that He gave to his disciples. At the time of Yeshua matzah
was eaten but not broken and hidden, it was just a piece of Matzah
that would have been on the table.
And while they were eating, Yeshua took matzah and after He offered th
e bracha, He broke it and gave it to them and said, “Take, this is My body
Third Cup the Cup of Redemption
“I will redeem you” This cup is drunk after the meal.
This is the cup the bridegroom and bride share together when the Marriage Covenant, Ketubah
is sealed and they say “We do agree to all the terms of the Covenant”. Just as the Israelites declared on receiving the Torah through Moses at Mt Sinai (Exodus 24:3). Hence this cup points to the Mosaic Covenant as well as New Covenant. In Mark 14:23 -25 continues. And He took a cup, and after giving thanks, He gave to them and they all drank from it. And He said to them, ‘This is My blood of the ‘new’ covenant, which is poured out for many. Amen, I tell you, I will no longer again drink of the fruit of the vine, until that day when I drink it anew in the kingdom of God.’
After singing the Hallel, they went out to the Mount of Olives.
Fourth Cup: The Cup of Praise
‘I will take you to be my people and I will be your God” Yeshua did not drink this cup before leaving the Upper Room but states, “I will no longer again drink of the fruit of the vine, until that day when I drink it anew in the kingdom of God.”
In John 19:25-30 After this, when Yeshua knew that all things were now completed, to fulfil the Scripture He said, “I am thirsty” A jar full of sour wine was sitting there, so they put a sponge soaked with the sour wine on a hyssop branch and brought it to His mouth.
tasted the sour wine, He said, “It is finished!
” And He bowed His head and gave up His spirit. By this He completed the Passover and made His crucifixion and death part of the Last Supper, the ‘new’ Passover and fulfilled the Torah becoming the Paschal lamb that was slain (Rev 5:6, 12). Note that He did not drink but only tasted the sour wine. What could this mean? “This cup Yeshua
, the Bridegroom will only drink at the Wedding Feast with His Bride (Rev 19:7-9). For those who have not partaken of the three cups and applied the blood of the Lamb on the doorpost of their lives, they will partake of the cup of Wrath (Rev 16:19).
The 'New' Passover
At the Last Supper, a Passover meal Yeshua
instituted a ‘new’ Passover where He became the Paschal Lamb as stated in Hebrew 9:26-28:-
For then He would have needed to suffer again and again from the foundation of the world. But as it is He has been revealed once and for all at the close of the ages to put away sin by the sacrifice of Himself. And just as it is appointed for men to die once, and after this judgement, so also Messiah, was offered once to bear the sins of many.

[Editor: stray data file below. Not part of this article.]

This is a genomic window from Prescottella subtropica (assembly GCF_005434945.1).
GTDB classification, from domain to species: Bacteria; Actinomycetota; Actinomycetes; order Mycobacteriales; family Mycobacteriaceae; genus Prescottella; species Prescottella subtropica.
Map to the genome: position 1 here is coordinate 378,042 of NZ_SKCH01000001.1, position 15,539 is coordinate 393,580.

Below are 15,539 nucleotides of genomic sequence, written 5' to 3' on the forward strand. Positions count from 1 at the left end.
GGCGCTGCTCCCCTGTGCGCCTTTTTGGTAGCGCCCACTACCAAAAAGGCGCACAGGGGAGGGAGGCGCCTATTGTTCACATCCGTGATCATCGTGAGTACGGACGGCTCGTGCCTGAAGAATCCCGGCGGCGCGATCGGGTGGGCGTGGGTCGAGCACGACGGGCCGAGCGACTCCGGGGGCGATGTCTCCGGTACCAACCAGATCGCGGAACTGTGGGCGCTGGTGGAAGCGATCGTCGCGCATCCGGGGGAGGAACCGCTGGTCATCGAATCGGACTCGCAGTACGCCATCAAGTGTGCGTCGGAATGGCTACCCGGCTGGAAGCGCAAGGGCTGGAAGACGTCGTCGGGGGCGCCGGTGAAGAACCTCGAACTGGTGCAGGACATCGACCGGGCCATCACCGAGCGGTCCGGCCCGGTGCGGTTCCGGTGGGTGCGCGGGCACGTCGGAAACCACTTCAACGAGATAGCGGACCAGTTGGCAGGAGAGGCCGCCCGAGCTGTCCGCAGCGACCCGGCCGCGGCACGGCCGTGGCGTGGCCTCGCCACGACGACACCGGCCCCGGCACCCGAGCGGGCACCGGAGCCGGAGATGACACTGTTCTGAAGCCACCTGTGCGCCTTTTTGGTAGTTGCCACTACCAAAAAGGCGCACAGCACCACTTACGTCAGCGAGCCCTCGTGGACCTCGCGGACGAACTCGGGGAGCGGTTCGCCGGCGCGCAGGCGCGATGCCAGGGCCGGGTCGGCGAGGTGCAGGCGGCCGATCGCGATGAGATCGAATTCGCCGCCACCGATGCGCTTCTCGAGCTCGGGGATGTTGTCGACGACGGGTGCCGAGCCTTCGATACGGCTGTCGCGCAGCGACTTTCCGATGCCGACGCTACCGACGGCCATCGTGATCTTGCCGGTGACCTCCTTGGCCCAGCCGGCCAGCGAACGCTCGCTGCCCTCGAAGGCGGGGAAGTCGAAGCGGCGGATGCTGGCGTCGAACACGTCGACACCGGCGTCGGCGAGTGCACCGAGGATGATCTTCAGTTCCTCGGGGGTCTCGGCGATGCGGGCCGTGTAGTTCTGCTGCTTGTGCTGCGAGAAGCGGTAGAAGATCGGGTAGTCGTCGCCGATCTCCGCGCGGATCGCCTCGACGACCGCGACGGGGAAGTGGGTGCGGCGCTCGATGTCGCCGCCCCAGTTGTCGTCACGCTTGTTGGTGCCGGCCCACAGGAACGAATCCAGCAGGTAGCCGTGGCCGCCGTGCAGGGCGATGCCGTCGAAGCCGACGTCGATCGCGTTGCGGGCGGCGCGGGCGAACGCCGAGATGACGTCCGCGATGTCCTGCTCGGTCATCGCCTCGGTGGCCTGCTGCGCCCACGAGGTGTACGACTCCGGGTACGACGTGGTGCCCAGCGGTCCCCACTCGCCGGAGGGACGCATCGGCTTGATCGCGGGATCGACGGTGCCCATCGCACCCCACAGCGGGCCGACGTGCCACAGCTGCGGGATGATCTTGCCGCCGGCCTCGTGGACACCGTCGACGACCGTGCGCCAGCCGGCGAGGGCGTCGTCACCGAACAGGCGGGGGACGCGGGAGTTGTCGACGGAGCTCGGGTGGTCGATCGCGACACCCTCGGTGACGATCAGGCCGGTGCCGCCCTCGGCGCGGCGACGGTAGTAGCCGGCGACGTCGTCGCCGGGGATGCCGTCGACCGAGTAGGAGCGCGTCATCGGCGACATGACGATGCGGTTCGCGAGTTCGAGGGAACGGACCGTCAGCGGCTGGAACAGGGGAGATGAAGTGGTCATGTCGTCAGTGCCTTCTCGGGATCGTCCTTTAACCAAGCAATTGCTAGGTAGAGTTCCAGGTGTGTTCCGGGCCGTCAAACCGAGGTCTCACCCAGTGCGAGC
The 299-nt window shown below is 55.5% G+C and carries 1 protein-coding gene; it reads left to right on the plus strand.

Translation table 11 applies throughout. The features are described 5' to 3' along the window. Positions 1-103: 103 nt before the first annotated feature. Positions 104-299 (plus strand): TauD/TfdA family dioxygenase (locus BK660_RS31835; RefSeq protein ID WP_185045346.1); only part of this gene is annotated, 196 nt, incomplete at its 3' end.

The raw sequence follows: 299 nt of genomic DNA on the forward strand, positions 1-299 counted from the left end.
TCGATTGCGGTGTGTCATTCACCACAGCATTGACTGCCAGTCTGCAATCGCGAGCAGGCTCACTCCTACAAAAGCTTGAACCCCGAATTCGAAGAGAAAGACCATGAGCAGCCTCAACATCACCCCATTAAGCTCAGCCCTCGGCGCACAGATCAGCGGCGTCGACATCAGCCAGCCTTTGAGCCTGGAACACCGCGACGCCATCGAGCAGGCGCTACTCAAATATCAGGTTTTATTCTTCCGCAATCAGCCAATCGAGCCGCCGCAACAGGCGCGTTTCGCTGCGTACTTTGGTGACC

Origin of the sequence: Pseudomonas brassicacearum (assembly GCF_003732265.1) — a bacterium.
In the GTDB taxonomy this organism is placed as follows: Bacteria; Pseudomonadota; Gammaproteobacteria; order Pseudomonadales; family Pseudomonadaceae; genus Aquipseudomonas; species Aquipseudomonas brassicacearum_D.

He became the substitute for the lamb which was eaten and whose blood was poured out with the Matzah and the wine becoming His Body and Blood!
Praise God and thank Him for what He has done for us. He the Lord Yeshua
is the same yesterday, today and tomorrow. Yeshua
has become the Lamb that was slain so now there is no need for any blood sacrifice. The Matzah
has become the bloodless sacrifice that represents His Body as given in 1 Cor 11:23-24. For I received from the Lord what I also passed on to you - that the Lord Yeshua, on the night He was betrayed, took rnatzah (Afikomen); and when He had given thanks He broke it and said, “This is My body which is for you. Do this in memory of Me.”
and in John 6:48-51 “I am the bread of life. Your fathers ate the manna in the desert, yet they died. This is the bread that comes down from heaven, so that one may eat and not die. I am the living bread, which came down from heaven. If anyone eats this bread, he will live forever. This bread is My flesh, which I will give for the life of the world.
” In the same way He also took the cup after supper, saying “This (3rd) cup is the new covenant in My blood. Do this, as often as you drink it, in memory of Me.
” For as often as you eat this bread and drink this cup, you proclaim the Lord’s death until He comes
(l Cor 11:25-26).
Each time we celebrate Communion or Eucharist which arose directly out of the Last Supper, a Passover meal we rededicate ourselves to Yeshua
, the Lamb as His betrothed bride and look forward to His return to Jerusalem.